Hematopoietic Stem Cells (HSCs) are the most commonly used curative stem cell therapy in modern medicine,19 but MSCs are by far the most common type being tested in clinical trials.20 MSCs can be used without HLA matching because MSCs do not express a broad class of HLA antigens.21 Moreover, MSCs possess many anti-inflammatory properties, so MSCs have often been used to suppress the immune system after organ transplantation.22 Although MSCs were originally derived from bone marrow, MSCs can now be derived from a wide variety of tissues and body fluids.23 The main benefit of MSCs is their ability to enhance the repair capabilities of tissues, rather than their ability to engraft (which is poor).24 A major challenge with MSCs is their wide cell-to-cell variability.25
Parabiosis experiments which connect the circulatory systems of genetically matched young and old mice have been shown to restore somatic stem cell function in the old mice.26 The Life Extension Foundation® is seeking to raise funds for clinical trials with the hope of reversing frailty in elderly humans who are given extracts of young blood.
If you have any questions on the scientific content of this article, please call a Life Extension® Wellness Specialist at 1-866-864-3027.
- Chen M, Przyborowski M, Berthiaume F. Stem cells for skin tissue engineering and wound healing. Crit Rev Biomed Eng. 2009;37(4-5):399-421.
- Sgonc R, Gruber J. Age-related aspects of cutaneous wound healing: a mini-review. Gerontology. 2013;59(2):159-64.
- Kohli L, Passegue E. Surviving change: the metabolic journey of hematopoietic stem cells. Trends Cell Biol. 2014;24(8):479-87.
- Available at: http://stemcells.nih.gov/info/basics/4.htm. Accessed August 24, 2016.
- Urayama KY, Thompson PD, Taylor M, et al. Genetic variation in the extended major histocompatibility complex and susceptibility to childhood acute lymphoblastic leukemia: a review of the evidence. Front Oncol. 2013;3:300.
- Thomson JA, Itskovitz-Eldor J, Shapiro SS, et al. Embryonic stem cell lines derived from human blastocysts. Science. 1998;282(5391):1145-7.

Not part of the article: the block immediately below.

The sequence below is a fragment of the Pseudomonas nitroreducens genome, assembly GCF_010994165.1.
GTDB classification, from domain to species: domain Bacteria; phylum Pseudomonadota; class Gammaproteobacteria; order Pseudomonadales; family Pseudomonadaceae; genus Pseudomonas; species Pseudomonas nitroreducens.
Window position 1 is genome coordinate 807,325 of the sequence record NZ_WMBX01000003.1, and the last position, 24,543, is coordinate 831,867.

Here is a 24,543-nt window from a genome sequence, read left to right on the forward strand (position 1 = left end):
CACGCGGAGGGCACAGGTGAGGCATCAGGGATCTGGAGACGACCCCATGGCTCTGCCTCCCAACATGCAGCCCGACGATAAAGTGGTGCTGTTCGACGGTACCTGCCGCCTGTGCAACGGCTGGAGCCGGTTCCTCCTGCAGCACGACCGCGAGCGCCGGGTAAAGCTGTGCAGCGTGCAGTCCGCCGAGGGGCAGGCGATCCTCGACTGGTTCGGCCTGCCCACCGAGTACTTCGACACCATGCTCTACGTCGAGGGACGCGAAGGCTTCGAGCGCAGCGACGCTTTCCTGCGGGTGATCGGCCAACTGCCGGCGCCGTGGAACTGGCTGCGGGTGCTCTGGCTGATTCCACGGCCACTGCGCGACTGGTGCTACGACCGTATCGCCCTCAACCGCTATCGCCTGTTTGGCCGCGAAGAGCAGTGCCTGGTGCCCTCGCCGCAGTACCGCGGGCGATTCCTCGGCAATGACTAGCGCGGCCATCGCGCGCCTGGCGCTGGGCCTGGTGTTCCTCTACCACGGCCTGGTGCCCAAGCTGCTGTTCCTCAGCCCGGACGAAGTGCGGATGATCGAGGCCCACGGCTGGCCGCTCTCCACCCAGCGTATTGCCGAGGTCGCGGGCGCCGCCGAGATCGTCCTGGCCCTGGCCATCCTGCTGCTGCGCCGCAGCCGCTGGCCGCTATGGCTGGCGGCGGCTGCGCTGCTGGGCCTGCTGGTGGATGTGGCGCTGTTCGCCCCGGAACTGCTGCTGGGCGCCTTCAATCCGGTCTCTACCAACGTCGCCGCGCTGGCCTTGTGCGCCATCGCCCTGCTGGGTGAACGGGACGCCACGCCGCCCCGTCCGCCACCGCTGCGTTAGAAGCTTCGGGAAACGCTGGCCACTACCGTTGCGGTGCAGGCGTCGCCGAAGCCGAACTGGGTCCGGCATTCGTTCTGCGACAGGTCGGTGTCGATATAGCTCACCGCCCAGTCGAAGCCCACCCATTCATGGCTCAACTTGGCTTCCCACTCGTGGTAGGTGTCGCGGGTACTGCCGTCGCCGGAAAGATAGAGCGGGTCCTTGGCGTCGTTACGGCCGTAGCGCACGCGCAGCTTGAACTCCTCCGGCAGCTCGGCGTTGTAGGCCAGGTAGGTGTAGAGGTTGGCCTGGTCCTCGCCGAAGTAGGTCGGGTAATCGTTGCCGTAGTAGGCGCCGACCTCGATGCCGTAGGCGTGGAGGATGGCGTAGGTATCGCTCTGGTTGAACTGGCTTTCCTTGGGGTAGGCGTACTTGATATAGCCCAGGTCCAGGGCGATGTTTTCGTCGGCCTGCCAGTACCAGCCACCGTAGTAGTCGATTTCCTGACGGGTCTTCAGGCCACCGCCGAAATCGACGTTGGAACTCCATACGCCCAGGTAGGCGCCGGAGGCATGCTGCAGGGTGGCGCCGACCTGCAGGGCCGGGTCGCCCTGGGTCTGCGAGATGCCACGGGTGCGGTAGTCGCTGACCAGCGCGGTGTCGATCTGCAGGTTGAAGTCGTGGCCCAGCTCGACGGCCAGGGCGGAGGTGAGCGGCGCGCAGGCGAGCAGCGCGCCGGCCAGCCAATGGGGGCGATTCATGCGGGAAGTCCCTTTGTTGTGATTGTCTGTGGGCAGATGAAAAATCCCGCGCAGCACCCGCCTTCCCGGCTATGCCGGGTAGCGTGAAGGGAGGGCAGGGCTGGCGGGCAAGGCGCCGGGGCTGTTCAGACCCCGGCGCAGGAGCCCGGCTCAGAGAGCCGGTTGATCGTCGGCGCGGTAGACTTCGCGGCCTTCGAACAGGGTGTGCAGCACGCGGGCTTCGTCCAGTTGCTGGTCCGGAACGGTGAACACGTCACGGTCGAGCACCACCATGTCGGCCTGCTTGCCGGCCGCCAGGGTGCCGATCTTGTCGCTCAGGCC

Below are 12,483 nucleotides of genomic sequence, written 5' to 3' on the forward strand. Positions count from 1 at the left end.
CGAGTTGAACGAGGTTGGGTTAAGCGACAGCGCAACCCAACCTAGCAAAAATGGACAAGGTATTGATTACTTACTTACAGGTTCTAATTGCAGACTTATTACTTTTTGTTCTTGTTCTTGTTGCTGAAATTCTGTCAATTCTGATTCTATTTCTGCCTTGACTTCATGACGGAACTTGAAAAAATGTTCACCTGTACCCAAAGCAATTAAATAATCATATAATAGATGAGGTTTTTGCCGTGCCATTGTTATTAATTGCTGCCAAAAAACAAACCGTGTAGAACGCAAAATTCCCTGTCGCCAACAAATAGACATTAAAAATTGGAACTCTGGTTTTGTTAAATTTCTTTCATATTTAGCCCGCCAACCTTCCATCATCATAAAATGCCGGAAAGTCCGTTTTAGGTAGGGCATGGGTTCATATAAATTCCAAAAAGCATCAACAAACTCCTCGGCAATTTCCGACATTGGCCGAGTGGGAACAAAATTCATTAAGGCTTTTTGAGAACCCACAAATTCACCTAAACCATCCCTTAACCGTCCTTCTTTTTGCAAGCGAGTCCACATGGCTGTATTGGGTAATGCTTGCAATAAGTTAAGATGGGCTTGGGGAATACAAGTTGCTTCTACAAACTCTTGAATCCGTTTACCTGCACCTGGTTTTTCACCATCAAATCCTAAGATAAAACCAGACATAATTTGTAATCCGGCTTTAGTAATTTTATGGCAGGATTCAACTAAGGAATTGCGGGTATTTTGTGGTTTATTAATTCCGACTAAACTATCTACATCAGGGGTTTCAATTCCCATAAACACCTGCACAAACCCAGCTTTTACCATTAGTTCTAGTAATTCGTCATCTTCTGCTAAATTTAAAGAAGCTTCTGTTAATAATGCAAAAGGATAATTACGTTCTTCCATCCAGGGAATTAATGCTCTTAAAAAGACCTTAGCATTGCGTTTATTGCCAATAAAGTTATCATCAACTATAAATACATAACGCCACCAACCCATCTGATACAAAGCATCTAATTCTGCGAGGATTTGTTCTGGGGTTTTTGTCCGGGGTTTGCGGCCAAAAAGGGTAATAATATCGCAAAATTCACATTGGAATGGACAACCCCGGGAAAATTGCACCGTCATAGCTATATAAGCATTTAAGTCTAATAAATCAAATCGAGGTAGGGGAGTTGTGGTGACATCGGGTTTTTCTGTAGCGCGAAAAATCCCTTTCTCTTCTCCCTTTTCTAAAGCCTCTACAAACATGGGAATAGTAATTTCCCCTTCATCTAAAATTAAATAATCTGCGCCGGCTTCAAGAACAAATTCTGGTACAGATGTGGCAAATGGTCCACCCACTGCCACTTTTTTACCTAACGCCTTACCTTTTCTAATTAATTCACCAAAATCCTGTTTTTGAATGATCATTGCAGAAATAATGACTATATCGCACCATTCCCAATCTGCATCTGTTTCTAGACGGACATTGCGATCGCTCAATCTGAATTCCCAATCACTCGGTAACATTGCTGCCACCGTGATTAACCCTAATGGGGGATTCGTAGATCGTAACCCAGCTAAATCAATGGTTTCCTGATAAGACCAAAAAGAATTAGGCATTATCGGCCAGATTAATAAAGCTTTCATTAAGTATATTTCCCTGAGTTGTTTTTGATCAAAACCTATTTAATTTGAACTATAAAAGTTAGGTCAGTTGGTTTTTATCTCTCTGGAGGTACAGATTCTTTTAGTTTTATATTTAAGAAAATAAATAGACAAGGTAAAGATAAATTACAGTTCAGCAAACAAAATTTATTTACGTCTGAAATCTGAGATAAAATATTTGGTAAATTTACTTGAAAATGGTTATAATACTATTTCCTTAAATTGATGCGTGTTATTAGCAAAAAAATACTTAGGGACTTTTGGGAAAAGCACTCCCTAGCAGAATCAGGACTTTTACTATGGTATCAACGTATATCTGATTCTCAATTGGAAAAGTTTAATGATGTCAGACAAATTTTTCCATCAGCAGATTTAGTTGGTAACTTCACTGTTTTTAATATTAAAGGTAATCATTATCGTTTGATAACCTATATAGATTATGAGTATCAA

- Klimanskaya I, Chung Y, Becker S, et al. Human embryonic stem cell lines derived from single blastomeres. Nature. 2006;444(7118):481-5.
- Takahashi K, Yamanaka S. Induction of pluripotent stem cells from mouse embryonic and adult fibroblast cultures by defined factors. Cell. 2006;126(4):663-76.
- Takahashi K, Tanabe K, Ohnuki M, et al. Induction of pluripotent stem cells from adult human fibroblasts by defined factors. Cell. 2007;131(5):861-72.
- Sebban S, Buganim Y. Nuclear Reprogramming by Defined Factors: Quantity Versus Quality. Trends Cell Biol. 2016;26(1):65-75.
- Wang J, Gu Q, Hao J, et al. Generation of induced pluripotent stem cells with high efficiency from human umbilical cord blood mononuclear cells. Genomics Proteomics Bioinformatics. 2013;11(5):304-11.
- Stadtfeld M, Hochedlinger K. Induced pluripotency: history, mechanisms, and applications. Genes Dev. 2010;24(20):2239-63.
- Zhao T, Zhang ZN, Rong Z, et al. Immunogenicity of induced pluripotent stem cells. Nature. 2011;474(7350):212-5.
- Gutierrez-Aranda I, Ramos-Mejia V, Bueno C, et al. Human induced pluripotent stem cells develop teratoma more efficiently and faster than human embryonic stem cells regardless the site of injection. Stem Cells. 2010;28(9):1568-70.
- Pera MF. Stem cells: The dark side of induced pluripotency. Nature. 2011;471(7336):46-7.
- Hussein SM, Batada NN, Vuoristo S, et al. Copy number variation and selection during reprogramming to pluripotency. Nature. 2011;471(7336):58-62.
- Ishii T, Eto K. Fetal stem cell transplantation: Past, present, and future. World J Stem Cells. 2014;6(4):404-20.
- Ruggeri A, Paviglianiti A, Gluckman E, et al. Impact of HLA in cord blood transplantation outcomes. Hla. 2016;87(6):413-21.
- Pineault N, Abu-Khader A. Advances in umbilical cord blood stem cell expansion and clinical translation. Exp Hematol. 2015;43(7):498-513.
- Trounson A, McDonald C. Stem Cell Therapies in Clinical Trials: Progress and Challenges. Cell Stem Cell. 2015;17(1):11-22.
- Olson AL, McNiece IK. Novel clinical uses for cord blood derived mesenchymal stromal cells. Cytotherapy. 2015;17(6):796-802.
- Kim N, Cho SG. New strategies for overcoming limitations of mesenchymal stem cell-based immune modulation. Int J Stem Cells. 2015;8(1):54-68.
- Liu S, Zhou J, Zhang X, et al. Strategies to Optimize Adult Stem Cell Therapy for Tissue Regeneration. Int J Mol Sci. 2016;17(6).
- Dulamea AO. The potential use of mesenchymal stem cells in stroke therapy--From bench to bedside. J Neurol Sci. 2015;352(1-2):1-11.
- Li Z, Zhang C, Weiner LP, et al. Molecular characterization of heterogeneous mesenchymal stem cells with single-cell transcriptomes. Biotechnol Adv. 2013;31(2):312-7.
- Scudellari M. Ageing research: Blood to blood. Nature. 2015;517(7535):426-9.